Propeller Ads is one of the Internet’s largest advertising networks and has, for years, served advertisements online for the world’s largest brands on countless websites of every form. For nearly a decade, Propeller Ads has operated a platform that connects publishers with advertisers and does everything in its power, as explained below, to make sure all advertisements that it helps advertisers place comply with industry standards and applicable law in the best interest of internet users, the advertisers, and the publishers.
However, recently, two authors published reports alleging that Propeller Ads has been implicated in a scheme to serve malware to users who view advertisements served through its network. The allegations against Propeller Ads in these reports are, at their heart, false and libelous.
To understand why the allegations are false, first we must explain what exactly Propeller Ads does.
Propeller Ads is a general-purpose self-serve advertising network that helps connect advertisers with publishers. When an advertiser wants to get its advertisements onto the internet, it can use Propeller Ads’ automated network to find websites that are willing to publish advertisements. The automated network helps the publishers set up methods for advertisements to bid for spaces on the publishers’ websites and, when an advertiser purchases advertising space, the network serves the advertisements provided by the advertiser to the publisher.
Through this network, Propeller Ads acts as nothing more than an automated intermediary to help advertisers find the best publishers to publish their advertisements, and to help publishers to get the greatest utilization out of their advertising space. Propeller Ads is not involved in the creation of the advertisements or the operation of the publishers.
And because of the incredible value that Propeller Ads brings in connecting advertisers with publishers, Propeller Ads has become one of the most popular advertising networks on the internet, helping serve over 10,000 new advertising campaigns each week. It is this very ecosystem of advertising networks, like the one operated by Propeller Ads, that allows the Internet as we know it exist.
Propeller Ads does not endorse, support, or encourage any malicious advertisement on its network. More to the point, Propeller Ads has a strict policy of forbidding advertisers from using the network to help advertise or distribute viruses, malware, or other unlawful or damaging content, and has implemented measures to limit this kind of content.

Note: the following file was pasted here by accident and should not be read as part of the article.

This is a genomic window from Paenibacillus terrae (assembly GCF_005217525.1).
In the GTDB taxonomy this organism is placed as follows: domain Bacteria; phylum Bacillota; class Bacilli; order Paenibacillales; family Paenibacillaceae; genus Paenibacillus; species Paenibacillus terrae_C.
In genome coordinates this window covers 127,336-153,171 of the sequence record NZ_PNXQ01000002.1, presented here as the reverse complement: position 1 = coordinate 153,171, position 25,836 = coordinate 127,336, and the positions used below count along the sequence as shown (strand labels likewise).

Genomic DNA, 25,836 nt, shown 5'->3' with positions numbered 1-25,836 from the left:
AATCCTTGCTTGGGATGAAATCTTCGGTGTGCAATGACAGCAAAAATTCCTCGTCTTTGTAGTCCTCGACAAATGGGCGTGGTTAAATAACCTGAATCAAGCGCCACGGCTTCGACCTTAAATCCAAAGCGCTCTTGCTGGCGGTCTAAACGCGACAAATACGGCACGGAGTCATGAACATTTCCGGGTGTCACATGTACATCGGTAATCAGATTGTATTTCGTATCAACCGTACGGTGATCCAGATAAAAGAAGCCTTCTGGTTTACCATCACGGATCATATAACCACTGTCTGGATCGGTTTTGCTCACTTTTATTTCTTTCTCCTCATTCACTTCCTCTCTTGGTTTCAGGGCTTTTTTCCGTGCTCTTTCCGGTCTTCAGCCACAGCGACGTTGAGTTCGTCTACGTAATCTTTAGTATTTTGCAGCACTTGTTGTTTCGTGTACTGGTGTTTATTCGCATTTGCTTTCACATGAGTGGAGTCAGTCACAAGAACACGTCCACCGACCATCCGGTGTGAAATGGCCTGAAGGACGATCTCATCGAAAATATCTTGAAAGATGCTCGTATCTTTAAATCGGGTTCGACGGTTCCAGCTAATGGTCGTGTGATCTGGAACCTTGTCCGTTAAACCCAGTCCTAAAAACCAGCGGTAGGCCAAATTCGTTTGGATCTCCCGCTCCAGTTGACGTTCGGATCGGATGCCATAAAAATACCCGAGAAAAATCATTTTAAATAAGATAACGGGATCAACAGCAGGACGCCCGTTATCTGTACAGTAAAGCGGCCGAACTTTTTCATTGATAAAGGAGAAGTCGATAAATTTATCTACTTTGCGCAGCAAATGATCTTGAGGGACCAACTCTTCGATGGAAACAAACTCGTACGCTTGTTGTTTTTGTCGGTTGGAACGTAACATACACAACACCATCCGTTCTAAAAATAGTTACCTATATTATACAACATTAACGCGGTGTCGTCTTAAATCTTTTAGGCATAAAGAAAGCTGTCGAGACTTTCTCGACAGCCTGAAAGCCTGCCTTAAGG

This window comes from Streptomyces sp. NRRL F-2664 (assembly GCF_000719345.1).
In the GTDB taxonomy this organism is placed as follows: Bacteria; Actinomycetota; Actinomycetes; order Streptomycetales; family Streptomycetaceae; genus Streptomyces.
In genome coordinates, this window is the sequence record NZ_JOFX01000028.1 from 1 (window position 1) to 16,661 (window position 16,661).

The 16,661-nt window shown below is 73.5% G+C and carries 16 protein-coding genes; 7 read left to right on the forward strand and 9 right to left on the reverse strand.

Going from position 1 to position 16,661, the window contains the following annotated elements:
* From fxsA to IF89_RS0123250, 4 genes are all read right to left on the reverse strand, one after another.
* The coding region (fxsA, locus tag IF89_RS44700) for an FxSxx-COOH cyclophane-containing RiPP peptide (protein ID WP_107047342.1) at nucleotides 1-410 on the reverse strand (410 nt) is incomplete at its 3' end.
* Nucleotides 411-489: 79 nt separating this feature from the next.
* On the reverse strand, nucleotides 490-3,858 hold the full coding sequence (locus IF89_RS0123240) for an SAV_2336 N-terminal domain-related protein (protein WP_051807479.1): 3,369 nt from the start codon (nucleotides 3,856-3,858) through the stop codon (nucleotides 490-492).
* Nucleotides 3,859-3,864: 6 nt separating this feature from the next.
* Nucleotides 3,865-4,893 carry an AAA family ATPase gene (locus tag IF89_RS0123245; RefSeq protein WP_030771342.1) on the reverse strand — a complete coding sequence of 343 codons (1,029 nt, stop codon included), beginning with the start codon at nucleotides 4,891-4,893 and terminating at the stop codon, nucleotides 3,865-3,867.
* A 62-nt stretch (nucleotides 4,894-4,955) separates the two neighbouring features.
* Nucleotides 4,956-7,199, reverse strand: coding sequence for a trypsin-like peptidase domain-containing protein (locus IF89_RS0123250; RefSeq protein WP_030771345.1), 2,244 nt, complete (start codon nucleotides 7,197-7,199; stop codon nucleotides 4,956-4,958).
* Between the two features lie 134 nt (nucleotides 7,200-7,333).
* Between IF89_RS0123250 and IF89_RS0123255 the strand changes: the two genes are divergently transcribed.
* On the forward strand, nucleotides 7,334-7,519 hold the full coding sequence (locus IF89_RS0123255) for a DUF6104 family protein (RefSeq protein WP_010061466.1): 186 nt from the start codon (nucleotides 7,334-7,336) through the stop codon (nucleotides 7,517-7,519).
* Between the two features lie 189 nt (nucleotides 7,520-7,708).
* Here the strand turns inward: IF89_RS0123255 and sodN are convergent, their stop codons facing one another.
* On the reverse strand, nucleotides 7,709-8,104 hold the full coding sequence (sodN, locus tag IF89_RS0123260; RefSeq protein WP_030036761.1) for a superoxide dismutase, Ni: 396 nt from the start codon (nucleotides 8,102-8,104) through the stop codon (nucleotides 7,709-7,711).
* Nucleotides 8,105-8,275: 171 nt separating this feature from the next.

However, the very nature of this system, and its incredible popularity, also make it impossible to police every single advertising campaign, despite Propeller Ads taking every reasonable step, and implementing state-of-the-art technological methods, to prevent abusive uses of the network. Despite these earnest efforts, like with any other network of this kind, some bad actors do manage to get through Propeller Ads’ security systems and procedures for short periods of time until they can be tracked down and removed.
Notwithstanding the false allegations and insinuations of the authors of the reports, Propeller Ads does not work with these bad actors, does not turn a blind-eye to these bad actors, and in fact has implemented various legal and technological means to prohibit, catch, and terminate these bad actors when they are found. For those more technically inclined, Propeller Ads has put together a more in-depth response to the allegations made by the authors here. But in short, Propeller Ads takes the following non-exclusive measure with regards to bad actors on its network:
1. Propeller Ads has implemented technical procedures and systems to anticipate and detect unlawful or malicious activities on or through its network, which can detect robots, scripts, spiders, adware, malware, viruses, phishing offers, trojans and more, including malicious activities that use cloaking methods and other tricks. This system is what keeps nearly 100% of advertisements served through Propeller Ads safe and secure. Propeller Ads has systems in place to protect users, publishers, and advertisers.
2. For the tiny fraction of a percent of advertisements or publisher websites that contain malware that get through Propeller Ads’ technological measures, Propeller Ads has implemented a notice and takedown procedure that allows any person to report suspected malicious activity, which Propeller Ads acts on promptly. As part of that response, Propeller Ads requires the suspected advertiser or publisher to prove their innocence or they are removed from the platform. And when Propeller Ads receives notification or orders from law enforcement or courts, it acts on them immediately.
3. From the legal perspective, Propeller Ads requires all publishers and advertisers to comply in all respects with its Terms and Conditions, which can be found at https://propellerads.com/terms/. The Terms and Conditions include a comprehensive list of prohibited activities on behalf of both publishers and advertisers, require them to provide wide-ranging representations and warranties, and subject them to significant liability in the event of their breach of the Terms and Conditions.
Based on all of the foregoing, Propeller Ads denies the false and libelous allegations made by the authors in their articles, including the wholly baseless implication that Propeller Ads intentionally or knowingly works with bad actors who spread malware. Propeller Ads does not desire to work with bad actors, does not “look the other way” with respect to bad actors, and when it learns that any bad actors are operating on its network it takes swift action against them.
Further detailed and technical responses to the allegations can be found here.